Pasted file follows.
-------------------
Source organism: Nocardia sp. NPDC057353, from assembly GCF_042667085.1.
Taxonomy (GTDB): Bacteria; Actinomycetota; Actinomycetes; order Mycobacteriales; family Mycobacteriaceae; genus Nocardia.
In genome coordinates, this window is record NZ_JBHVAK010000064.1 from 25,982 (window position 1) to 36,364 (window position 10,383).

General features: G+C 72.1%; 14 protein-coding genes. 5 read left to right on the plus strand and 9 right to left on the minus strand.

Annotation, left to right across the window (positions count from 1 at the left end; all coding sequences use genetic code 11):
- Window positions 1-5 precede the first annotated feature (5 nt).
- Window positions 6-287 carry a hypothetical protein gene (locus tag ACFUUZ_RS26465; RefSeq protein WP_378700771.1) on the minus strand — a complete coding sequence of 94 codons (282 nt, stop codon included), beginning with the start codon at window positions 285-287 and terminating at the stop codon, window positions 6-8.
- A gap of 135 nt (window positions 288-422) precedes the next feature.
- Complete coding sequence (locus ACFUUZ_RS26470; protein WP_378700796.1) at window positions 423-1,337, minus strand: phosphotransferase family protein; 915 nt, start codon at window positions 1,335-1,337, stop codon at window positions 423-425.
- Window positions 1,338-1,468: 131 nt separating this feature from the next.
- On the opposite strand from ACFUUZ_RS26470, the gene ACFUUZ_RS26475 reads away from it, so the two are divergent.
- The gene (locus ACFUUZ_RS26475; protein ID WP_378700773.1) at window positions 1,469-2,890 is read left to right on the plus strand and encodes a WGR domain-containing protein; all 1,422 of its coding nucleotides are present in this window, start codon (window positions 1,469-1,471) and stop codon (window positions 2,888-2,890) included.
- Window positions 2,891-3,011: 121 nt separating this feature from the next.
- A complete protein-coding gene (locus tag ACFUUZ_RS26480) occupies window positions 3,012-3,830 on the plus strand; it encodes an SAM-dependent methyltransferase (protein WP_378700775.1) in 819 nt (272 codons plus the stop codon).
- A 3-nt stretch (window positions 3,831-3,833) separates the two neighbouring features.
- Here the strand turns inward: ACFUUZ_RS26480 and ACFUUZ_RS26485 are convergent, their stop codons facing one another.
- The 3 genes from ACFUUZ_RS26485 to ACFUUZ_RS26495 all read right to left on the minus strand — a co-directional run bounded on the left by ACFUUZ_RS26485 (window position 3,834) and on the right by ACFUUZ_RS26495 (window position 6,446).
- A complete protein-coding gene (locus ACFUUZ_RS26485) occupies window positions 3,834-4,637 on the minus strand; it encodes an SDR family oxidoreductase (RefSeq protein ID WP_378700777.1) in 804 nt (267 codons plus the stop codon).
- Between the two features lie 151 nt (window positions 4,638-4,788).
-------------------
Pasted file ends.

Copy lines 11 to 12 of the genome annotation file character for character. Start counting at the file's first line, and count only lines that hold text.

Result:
- On the opposite strand from ACFUUZ_RS26470, the gene ACFUUZ_RS26475 reads away from it, so the two are divergent.
- The gene (locus ACFUUZ_RS26475; protein ID WP_378700773.1) at window positions 1,469-2,890 is read left to right on the plus strand and encodes a WGR domain-containing protein; all 1,422 of its coding nucleotides are present in this window, start codon (window positions 1,469-1,471) and stop codon (window positions 2,888-2,890) included.